George Graham

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Paley, Edward Graham (1823–95). English architect, a pupil of Edmund Sharpe (1809–77), with whom he was in practice 1845–51 as Sharpe & Paley. From 1851 he practised as E. G. Paley, and in 1868 the firm became Paley & Austin when he took Hubert James Austin (1841–1915) into partnership. In 1896, when Harry Anderson Paley (1859–1946) joined the firm, it became Paley, Austin, & Paley, and from 1895 it was called Austin & Paley. Henry Austin (1865–1946) became a partner in 1914, and the firm then was called Austin, Paley, & Austin until 1915, when it was named Austin & Paley. In its various guises this firm was one of the most distinguished English architectural practices of the time, specializing in work for the Anglican Church in the North and the North Midlands. It tended to follow Bodley & Garner's rich late-Second Pointed and early Perp. English Gothic Revival style. Its masterpiece is St George's, Buxton Road, Stockport, Ches. (1893–7).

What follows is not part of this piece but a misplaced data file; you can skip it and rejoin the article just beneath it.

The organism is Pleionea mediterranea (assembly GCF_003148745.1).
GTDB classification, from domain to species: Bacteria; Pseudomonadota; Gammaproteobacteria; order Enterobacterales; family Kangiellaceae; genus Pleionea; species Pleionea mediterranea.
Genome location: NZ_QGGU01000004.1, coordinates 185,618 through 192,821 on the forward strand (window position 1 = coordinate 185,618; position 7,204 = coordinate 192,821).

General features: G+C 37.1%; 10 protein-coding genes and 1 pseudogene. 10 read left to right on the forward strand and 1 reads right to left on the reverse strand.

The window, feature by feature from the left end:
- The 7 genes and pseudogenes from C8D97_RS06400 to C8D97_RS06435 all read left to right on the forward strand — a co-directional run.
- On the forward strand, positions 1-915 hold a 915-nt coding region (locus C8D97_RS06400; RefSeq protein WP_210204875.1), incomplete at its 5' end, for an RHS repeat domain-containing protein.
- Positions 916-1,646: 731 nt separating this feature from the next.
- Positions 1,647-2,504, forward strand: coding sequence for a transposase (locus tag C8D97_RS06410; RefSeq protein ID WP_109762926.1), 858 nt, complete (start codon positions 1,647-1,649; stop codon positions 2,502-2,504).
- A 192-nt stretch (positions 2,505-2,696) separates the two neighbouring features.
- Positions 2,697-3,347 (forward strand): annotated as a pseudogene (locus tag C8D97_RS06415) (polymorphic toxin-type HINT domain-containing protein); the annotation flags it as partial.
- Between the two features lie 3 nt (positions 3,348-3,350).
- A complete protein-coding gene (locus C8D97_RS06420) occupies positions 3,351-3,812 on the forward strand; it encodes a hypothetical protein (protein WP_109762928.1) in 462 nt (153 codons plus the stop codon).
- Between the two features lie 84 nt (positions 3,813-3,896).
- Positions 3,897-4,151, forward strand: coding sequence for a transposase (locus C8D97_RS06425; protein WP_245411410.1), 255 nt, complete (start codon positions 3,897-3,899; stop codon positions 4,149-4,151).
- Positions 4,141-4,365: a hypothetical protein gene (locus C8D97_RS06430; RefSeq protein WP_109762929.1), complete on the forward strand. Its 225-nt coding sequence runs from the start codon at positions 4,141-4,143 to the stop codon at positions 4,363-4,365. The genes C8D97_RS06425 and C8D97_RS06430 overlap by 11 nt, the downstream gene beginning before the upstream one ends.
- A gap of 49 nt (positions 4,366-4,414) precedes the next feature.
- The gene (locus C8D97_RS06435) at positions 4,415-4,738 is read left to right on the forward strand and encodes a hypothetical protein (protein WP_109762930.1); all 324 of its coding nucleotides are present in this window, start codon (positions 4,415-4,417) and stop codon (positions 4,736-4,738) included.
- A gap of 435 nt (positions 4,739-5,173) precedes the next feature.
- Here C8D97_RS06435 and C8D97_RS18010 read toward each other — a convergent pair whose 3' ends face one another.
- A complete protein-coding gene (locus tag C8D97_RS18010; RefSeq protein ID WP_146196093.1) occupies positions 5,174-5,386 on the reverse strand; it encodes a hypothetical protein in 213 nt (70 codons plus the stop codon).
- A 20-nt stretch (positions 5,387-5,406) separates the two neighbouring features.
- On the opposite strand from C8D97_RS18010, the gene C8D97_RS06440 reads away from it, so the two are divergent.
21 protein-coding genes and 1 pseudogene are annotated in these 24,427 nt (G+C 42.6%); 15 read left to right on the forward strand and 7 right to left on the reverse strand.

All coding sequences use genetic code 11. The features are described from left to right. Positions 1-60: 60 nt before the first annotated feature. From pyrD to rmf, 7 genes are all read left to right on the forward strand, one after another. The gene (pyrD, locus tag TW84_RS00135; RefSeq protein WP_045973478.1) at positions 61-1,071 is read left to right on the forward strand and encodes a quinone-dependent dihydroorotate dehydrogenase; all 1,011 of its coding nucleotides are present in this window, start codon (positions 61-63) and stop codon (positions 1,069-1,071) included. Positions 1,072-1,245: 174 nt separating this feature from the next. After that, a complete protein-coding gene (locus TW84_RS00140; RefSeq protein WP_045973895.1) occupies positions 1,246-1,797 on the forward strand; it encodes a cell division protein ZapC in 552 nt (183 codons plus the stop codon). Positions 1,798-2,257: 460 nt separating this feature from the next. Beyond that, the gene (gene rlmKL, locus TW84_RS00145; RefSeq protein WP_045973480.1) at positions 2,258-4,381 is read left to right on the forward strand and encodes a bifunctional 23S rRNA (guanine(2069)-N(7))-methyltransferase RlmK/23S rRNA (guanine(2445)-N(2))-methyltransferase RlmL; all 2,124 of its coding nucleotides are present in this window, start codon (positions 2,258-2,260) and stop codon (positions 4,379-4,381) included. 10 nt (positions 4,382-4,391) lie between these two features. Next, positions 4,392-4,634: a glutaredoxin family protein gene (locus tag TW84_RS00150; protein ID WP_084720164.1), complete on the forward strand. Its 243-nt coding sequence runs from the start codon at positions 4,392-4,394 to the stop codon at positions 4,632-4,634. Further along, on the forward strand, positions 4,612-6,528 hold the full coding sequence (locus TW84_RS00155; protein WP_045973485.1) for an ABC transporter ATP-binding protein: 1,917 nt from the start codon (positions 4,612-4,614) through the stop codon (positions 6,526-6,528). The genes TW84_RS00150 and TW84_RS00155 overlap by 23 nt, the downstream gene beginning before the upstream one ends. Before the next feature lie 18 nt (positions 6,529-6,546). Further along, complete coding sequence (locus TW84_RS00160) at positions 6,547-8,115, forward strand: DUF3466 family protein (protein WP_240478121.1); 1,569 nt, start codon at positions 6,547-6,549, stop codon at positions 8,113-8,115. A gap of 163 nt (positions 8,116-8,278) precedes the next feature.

J. Curl (2002b);
Dixon & and Muthesius (1985);
Price (1998)

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George Graham, 1674?–1751, English instrument maker. A clockmaker by trade, Graham designed clocks and watches that earned him membership in the Royal Society and were still manufactured into the present century. In 1725 he built a very accurate 8-ft (2.4-m) quadrant for the royal astronomer, Edmund Halley, at Greenwich; it was widely copied. His most important invention remains the micrometer screw, which enabled him to build zenith sections and calipers of unprecedented precision. Graham is buried in Westminster Abbey.